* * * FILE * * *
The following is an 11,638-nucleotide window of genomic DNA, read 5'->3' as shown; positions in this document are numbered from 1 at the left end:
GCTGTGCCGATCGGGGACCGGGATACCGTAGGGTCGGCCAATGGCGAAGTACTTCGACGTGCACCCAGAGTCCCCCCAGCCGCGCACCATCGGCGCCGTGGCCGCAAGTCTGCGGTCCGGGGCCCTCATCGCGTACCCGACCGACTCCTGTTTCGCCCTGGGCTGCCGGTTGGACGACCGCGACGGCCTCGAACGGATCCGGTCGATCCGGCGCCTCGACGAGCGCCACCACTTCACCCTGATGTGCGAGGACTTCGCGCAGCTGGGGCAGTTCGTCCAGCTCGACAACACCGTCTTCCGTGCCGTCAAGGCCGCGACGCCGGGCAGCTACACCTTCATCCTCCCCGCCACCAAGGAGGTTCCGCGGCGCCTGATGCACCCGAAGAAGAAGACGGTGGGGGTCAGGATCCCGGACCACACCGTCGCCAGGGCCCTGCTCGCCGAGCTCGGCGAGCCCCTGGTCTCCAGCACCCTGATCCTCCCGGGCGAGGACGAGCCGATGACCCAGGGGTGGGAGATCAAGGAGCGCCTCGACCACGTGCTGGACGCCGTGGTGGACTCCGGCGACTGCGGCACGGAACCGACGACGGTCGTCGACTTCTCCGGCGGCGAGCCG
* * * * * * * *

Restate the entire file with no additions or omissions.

The following is an 11,638-nucleotide window of genomic DNA, read 5'->3' as shown; positions in this document are numbered from 1 at the left end:
GCTGTGCCGATCGGGGACCGGGATACCGTAGGGTCGGCCAATGGCGAAGTACTTCGACGTGCACCCAGAGTCCCCCCAGCCGCGCACCATCGGCGCCGTGGCCGCAAGTCTGCGGTCCGGGGCCCTCATCGCGTACCCGACCGACTCCTGTTTCGCCCTGGGCTGCCGGTTGGACGACCGCGACGGCCTCGAACGGATCCGGTCGATCCGGCGCCTCGACGAGCGCCACCACTTCACCCTGATGTGCGAGGACTTCGCGCAGCTGGGGCAGTTCGTCCAGCTCGACAACACCGTCTTCCGTGCCGTCAAGGCCGCGACGCCGGGCAGCTACACCTTCATCCTCCCCGCCACCAAGGAGGTTCCGCGGCGCCTGATGCACCCGAAGAAGAAGACGGTGGGGGTCAGGATCCCGGACCACACCGTCGCCAGGGCCCTGCTCGCCGAGCTCGGCGAGCCCCTGGTCTCCAGCACCCTGATCCTCCCGGGCGAGGACGAGCCGATGACCCAGGGGTGGGAGATCAAGGAGCGCCTCGACCACGTGCTGGACGCCGTGGTGGACTCCGGCGACTGCGGCACGGAACCGACGACGGTCGTCGACTTCTCCGGCGGCGAGCCG